By Elizabeth Johnson
As event organizers and marketers we spend a lot of time and energy figuring out how we can reach new audiences and communicate the value of our events to them. We advertise, we tweet, and we email, email, email. But when it comes to decision time, word of mouth still rules. Attendees often rely on testimonials from their peers, trusted connections or industry leaders and influencers. After all, who doesn’t want to be where the action is?
Everyone participating in your event—exhibitors, member-planning committees, board members, attendees, sponsors and speakers—wants it to be successful. Each has something unique to gain with their participation. Opening up the opportunity for all them to participate in show promotion can be rewarding to everyone involved and ultimately produce a better show.
Here’s how to do it creatively:
Make it easy. Install a social media sharing tool on your website which will allow people to easily include all of the details of the show in their social media message while still having the ability to personalize it. They can then share it on the social media platform of their choice. For example, exhibitors just have to click and add their booth number to invite their Twitter followers to their booth. Or speakers can include the date/time of their session and post on LinkedIn.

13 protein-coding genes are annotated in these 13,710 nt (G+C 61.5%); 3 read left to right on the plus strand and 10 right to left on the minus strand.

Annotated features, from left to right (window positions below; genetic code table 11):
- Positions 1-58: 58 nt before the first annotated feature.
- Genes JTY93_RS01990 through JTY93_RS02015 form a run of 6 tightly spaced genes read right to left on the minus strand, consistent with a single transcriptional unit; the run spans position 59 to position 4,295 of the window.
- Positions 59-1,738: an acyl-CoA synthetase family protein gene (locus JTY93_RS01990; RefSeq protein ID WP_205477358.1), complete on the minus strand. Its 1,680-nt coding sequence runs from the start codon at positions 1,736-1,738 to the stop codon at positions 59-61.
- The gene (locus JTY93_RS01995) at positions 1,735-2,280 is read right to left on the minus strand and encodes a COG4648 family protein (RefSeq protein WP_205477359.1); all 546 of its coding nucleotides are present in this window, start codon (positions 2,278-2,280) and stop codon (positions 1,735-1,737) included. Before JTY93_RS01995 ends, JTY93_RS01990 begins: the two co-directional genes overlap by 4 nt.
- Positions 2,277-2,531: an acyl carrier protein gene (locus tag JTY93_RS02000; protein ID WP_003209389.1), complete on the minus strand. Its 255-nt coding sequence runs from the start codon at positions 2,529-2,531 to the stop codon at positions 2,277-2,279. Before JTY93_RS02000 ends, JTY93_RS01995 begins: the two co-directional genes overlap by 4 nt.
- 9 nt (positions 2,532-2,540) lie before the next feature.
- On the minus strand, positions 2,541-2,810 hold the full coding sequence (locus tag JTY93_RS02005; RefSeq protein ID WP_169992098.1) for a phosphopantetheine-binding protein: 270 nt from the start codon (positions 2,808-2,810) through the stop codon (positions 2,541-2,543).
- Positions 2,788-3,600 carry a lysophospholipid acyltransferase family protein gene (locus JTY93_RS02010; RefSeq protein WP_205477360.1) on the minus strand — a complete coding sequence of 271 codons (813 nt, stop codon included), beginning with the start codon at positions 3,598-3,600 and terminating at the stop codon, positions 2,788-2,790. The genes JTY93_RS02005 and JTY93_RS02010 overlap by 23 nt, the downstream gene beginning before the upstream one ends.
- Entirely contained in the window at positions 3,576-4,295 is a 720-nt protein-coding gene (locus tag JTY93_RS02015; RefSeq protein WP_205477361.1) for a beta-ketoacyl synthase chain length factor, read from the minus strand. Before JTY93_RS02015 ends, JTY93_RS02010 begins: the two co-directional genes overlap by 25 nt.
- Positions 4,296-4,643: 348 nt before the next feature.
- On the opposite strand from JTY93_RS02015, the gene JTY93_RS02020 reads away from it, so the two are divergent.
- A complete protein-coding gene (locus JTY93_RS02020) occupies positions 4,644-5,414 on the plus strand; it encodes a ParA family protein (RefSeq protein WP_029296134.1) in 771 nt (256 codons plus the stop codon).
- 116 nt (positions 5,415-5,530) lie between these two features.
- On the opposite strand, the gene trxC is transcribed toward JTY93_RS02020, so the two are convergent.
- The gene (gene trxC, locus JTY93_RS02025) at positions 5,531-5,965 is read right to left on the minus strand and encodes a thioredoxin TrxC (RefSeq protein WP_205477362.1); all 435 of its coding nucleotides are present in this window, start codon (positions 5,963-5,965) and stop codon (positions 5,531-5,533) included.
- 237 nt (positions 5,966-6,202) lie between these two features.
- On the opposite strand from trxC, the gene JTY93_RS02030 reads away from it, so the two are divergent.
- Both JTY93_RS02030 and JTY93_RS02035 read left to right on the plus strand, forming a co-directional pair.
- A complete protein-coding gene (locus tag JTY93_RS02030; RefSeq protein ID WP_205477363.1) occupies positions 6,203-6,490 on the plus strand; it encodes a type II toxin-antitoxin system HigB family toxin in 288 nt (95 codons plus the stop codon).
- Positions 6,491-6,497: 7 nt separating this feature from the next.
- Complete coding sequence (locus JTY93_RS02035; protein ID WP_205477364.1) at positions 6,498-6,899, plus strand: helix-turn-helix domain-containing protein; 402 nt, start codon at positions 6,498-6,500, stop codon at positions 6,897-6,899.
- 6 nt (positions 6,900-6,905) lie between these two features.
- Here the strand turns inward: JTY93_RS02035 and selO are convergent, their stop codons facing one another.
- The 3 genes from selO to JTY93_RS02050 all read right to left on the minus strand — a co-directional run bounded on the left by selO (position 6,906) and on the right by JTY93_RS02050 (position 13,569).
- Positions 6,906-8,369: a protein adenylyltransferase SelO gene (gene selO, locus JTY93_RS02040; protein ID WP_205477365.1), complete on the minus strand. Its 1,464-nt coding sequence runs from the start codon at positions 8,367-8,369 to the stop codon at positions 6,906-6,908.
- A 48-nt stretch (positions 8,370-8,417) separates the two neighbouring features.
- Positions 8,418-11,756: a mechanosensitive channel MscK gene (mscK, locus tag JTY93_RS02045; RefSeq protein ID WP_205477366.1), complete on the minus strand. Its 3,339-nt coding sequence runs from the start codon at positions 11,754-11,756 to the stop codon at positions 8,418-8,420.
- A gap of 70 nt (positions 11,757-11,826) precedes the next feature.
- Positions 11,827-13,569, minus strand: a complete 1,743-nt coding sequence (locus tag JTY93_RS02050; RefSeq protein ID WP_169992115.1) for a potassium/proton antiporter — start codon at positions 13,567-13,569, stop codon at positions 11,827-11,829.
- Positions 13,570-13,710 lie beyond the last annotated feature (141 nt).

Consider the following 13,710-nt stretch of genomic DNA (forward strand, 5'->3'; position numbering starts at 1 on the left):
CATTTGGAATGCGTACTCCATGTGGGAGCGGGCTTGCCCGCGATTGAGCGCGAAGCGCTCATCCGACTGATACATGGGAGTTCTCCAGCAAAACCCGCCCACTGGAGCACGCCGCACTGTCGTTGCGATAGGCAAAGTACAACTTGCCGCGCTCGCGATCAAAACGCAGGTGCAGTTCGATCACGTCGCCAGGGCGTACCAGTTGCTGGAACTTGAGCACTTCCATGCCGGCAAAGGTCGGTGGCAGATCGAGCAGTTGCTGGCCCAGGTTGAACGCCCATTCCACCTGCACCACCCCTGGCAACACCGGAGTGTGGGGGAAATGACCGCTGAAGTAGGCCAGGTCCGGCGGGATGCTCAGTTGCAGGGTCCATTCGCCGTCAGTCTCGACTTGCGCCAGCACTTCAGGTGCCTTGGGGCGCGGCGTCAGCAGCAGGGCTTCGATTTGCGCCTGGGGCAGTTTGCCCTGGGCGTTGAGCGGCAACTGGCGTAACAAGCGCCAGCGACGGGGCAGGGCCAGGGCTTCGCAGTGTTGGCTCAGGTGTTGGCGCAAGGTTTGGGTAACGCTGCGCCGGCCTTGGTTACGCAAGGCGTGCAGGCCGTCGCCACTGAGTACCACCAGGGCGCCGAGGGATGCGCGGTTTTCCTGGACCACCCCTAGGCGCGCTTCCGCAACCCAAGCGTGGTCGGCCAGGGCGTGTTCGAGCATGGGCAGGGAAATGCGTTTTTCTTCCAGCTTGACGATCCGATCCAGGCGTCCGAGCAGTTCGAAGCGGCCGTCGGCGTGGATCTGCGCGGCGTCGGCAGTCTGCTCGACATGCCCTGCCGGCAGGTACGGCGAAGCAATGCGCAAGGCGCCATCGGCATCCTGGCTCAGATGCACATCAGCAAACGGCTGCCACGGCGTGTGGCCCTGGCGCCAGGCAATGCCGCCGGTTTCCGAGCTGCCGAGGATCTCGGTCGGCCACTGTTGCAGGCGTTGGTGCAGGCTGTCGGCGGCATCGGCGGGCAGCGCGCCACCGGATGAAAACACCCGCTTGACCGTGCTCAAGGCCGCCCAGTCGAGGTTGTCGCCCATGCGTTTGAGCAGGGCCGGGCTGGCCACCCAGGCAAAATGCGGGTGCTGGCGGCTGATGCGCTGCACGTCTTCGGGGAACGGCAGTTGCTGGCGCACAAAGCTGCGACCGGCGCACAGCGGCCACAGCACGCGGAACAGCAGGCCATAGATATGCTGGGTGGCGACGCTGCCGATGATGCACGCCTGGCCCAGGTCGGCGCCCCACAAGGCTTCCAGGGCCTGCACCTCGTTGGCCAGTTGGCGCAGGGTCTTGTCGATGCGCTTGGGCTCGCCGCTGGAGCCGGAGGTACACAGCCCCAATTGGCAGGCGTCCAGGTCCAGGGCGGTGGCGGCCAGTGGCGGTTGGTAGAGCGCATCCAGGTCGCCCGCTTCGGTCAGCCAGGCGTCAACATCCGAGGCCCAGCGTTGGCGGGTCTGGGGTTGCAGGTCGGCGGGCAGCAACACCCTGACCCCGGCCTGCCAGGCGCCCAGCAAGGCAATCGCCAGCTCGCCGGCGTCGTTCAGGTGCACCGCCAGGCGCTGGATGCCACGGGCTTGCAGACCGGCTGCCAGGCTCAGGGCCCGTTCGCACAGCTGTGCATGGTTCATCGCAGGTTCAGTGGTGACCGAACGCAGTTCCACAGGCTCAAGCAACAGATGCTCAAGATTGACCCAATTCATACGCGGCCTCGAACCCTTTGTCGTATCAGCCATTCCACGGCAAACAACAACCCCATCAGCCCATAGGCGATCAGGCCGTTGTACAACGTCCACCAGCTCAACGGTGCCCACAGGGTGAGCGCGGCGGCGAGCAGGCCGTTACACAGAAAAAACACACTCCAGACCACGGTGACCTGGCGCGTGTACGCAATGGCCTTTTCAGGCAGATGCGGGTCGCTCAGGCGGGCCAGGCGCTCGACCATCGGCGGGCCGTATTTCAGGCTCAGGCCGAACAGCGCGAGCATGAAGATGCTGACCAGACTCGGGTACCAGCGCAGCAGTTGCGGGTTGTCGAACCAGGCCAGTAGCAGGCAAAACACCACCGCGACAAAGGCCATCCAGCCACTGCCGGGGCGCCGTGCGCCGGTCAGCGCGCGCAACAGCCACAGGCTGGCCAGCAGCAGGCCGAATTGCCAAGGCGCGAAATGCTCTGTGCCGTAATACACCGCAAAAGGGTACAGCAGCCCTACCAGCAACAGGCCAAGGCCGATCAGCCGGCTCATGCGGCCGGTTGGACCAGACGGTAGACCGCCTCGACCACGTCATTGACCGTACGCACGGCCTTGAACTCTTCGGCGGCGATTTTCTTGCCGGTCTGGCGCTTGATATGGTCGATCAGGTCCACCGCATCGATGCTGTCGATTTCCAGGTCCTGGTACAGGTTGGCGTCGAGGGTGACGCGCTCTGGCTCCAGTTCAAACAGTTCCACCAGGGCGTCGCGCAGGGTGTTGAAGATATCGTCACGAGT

Think about the message. Feed your stakeholders the narrative. Ask them to let their colleagues know that the early registration deadline is approaching or that a group rate is available. You could even let your key stakeholders in on a key decision you’ve made about the event that they can share with their constituents.
Consider gamification. Make it fun for your stakeholders to promote your event. Set up a simple contest where board or committee members who share a purl (personalized URL) through email can win a prize for bringing the most attendees.
Don’t overthink it. Be wary of anything too complicated or takes too much time and effort as your stakeholders won’t be as likely to participate. We’re all busy and while it might be fun to launch a photo contest, if your industry isn’t so photogenic, like software, you might see much less engagement than if you’re promoting food.
Establishing a strategic grassroots marketing campaign to enhance your overall marketing efforts will take a little work, but the benefits of doing it right could be exponential.
Elizabeth Johnson is Principal and Owner at glee Content Marketing.. Opinions are her own.